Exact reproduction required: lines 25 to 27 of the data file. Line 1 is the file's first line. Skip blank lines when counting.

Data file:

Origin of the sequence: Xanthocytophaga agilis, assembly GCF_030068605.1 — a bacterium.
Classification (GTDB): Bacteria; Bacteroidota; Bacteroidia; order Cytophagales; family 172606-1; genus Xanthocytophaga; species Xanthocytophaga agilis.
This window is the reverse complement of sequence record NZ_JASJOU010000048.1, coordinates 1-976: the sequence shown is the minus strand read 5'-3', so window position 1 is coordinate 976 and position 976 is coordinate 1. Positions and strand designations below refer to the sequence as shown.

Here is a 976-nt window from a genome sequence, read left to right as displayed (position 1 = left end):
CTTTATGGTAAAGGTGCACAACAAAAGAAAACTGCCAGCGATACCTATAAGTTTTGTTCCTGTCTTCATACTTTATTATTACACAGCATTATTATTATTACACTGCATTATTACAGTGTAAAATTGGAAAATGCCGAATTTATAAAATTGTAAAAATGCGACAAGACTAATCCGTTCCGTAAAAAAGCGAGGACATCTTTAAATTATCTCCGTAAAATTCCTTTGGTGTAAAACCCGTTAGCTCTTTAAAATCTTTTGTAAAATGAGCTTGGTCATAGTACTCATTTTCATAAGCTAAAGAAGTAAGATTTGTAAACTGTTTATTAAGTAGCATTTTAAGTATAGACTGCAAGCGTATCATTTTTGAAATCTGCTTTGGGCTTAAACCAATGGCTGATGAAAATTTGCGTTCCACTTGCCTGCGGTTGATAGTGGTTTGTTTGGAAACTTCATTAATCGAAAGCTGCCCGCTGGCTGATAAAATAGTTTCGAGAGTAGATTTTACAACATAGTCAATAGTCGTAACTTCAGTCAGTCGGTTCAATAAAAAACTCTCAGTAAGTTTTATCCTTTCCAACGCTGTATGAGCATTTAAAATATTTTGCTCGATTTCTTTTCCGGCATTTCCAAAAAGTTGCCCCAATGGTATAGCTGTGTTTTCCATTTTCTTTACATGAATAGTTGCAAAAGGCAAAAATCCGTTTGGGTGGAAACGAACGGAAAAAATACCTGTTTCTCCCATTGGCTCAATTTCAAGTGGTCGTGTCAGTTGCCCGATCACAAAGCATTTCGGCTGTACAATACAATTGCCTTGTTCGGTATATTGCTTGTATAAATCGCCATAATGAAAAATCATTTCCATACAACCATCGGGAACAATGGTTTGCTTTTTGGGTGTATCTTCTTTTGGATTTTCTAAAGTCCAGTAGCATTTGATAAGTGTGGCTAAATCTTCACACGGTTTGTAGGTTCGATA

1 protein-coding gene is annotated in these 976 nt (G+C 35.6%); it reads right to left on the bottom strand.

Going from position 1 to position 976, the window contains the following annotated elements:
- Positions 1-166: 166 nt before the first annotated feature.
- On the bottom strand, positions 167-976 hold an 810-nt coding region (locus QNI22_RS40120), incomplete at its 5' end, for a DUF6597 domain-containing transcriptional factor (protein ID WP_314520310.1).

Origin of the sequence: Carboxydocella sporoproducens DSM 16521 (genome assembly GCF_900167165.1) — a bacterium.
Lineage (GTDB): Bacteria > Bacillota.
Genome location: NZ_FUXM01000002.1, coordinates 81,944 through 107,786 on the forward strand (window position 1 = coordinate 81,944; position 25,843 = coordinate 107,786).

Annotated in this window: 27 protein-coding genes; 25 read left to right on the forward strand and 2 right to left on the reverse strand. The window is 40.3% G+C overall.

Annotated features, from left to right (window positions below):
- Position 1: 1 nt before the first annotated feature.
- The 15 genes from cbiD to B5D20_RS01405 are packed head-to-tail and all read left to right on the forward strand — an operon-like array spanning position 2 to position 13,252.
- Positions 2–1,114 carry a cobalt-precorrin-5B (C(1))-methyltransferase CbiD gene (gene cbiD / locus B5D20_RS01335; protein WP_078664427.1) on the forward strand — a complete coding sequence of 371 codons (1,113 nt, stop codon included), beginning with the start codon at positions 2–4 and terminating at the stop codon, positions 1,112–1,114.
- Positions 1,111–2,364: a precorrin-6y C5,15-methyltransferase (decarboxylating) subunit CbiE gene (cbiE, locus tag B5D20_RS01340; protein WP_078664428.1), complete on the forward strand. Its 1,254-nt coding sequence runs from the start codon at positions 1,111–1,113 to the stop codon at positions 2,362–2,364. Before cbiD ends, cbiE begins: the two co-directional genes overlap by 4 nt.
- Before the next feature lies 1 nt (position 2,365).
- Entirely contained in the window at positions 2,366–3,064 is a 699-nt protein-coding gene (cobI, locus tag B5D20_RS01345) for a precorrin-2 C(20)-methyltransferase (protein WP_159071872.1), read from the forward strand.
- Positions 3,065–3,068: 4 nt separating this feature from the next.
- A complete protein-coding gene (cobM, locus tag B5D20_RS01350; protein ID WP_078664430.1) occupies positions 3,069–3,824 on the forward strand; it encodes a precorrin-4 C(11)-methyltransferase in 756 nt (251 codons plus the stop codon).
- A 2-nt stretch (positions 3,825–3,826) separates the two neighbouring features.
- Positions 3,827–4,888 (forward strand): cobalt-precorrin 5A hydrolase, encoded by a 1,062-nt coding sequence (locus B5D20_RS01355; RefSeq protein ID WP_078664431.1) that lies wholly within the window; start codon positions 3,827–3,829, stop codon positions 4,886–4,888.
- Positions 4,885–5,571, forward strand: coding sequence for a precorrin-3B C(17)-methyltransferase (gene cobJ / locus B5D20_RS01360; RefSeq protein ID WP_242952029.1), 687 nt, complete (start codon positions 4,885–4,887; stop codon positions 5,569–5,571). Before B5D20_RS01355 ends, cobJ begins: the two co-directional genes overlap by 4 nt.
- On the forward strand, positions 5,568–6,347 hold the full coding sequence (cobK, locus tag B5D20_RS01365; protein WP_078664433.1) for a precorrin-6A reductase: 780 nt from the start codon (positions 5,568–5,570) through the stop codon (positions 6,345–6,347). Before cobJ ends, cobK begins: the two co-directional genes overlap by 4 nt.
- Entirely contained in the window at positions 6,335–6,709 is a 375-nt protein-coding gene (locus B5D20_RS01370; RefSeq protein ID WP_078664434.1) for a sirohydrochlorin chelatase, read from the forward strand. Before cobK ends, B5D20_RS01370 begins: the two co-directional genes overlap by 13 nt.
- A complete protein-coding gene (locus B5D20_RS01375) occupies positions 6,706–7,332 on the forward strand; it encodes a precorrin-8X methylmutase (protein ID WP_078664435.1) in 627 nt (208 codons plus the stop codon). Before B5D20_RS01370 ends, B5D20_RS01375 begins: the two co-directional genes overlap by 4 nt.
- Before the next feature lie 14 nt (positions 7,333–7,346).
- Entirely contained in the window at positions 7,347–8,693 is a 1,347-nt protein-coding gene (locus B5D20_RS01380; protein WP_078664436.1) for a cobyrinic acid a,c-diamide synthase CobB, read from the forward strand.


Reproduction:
- Positions 4,885–5,571, forward strand: coding sequence for a precorrin-3B C(17)-methyltransferase (gene cobJ / locus B5D20_RS01360; RefSeq protein ID WP_242952029.1), 687 nt, complete (start codon positions 4,885–4,887; stop codon positions 5,569–5,571). Before B5D20_RS01355 ends, cobJ begins: the two co-directional genes overlap by 4 nt.
- On the forward strand, positions 5,568–6,347 hold the full coding sequence (cobK, locus tag B5D20_RS01365; protein WP_078664433.1) for a precorrin-6A reductase: 780 nt from the start codon (positions 5,568–5,570) through the stop codon (positions 6,345–6,347). Before cobJ ends, cobK begins: the two co-directional genes overlap by 4 nt.
- Entirely contained in the window at positions 6,335–6,709 is a 375-nt protein-coding gene (locus B5D20_RS01370; RefSeq protein ID WP_078664434.1) for a sirohydrochlorin chelatase, read from the forward strand. Before cobK ends, B5D20_RS01370 begins: the two co-directional genes overlap by 13 nt.